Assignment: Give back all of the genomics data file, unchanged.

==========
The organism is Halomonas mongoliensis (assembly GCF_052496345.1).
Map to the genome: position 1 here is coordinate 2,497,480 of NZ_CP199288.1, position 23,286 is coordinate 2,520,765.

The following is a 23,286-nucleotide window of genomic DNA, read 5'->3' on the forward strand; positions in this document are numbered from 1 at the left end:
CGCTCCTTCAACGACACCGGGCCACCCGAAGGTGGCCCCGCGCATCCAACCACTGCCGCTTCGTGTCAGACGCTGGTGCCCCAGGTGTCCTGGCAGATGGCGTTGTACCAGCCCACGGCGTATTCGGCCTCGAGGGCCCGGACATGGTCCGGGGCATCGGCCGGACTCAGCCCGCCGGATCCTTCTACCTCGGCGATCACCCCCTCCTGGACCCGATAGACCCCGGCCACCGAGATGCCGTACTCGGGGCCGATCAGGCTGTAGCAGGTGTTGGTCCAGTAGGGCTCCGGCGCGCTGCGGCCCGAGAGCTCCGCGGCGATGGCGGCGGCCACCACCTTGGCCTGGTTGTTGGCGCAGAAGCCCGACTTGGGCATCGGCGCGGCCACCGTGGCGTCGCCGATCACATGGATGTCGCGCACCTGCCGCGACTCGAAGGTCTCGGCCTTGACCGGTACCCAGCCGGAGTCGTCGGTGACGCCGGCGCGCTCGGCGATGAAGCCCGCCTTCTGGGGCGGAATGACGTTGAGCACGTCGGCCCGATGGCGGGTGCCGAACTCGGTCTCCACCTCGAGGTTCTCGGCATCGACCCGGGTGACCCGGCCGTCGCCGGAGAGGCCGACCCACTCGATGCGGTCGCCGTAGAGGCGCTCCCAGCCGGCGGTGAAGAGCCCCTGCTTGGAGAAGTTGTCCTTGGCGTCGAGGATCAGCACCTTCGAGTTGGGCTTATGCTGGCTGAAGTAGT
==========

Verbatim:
The organism is Halomonas mongoliensis (assembly GCF_052496345.1).
Map to the genome: position 1 here is coordinate 2,497,480 of NZ_CP199288.1, position 23,286 is coordinate 2,520,765.

The following is a 23,286-nucleotide window of genomic DNA, read 5'->3' on the forward strand; positions in this document are numbered from 1 at the left end:
CGCTCCTTCAACGACACCGGGCCACCCGAAGGTGGCCCCGCGCATCCAACCACTGCCGCTTCGTGTCAGACGCTGGTGCCCCAGGTGTCCTGGCAGATGGCGTTGTACCAGCCCACGGCGTATTCGGCCTCGAGGGCCCGGACATGGTCCGGGGCATCGGCCGGACTCAGCCCGCCGGATCCTTCTACCTCGGCGATCACCCCCTCCTGGACCCGATAGACCCCGGCCACCGAGATGCCGTACTCGGGGCCGATCAGGCTGTAGCAGGTGTTGGTCCAGTAGGGCTCCGGCGCGCTGCGGCCCGAGAGCTCCGCGGCGATGGCGGCGGCCACCACCTTGGCCTGGTTGTTGGCGCAGAAGCCCGACTTGGGCATCGGCGCGGCCACCGTGGCGTCGCCGATCACATGGATGTCGCGCACCTGCCGCGACTCGAAGGTCTCGGCCTTGACCGGTACCCAGCCGGAGTCGTCGGTGACGCCGGCGCGCTCGGCGATGAAGCCCGCCTTCTGGGGCGGAATGACGTTGAGCACGTCGGCCCGATGGCGGGTGCCGAACTCGGTCTCCACCTCGAGGTTCTCGGCATCGACCCGGGTGACCCGGCCGTCGCCGGAGAGGCCGACCCACTCGATGCGGTCGCCGTAGAGGCGCTCCCAGCCGGCGGTGAAGAGCCCCTGCTTGGAGAAGTTGTCCTTGGCGTCGAGGATCAGCACCTTCGAGTTGGGCTTATGCTGGCTGAAGTAGT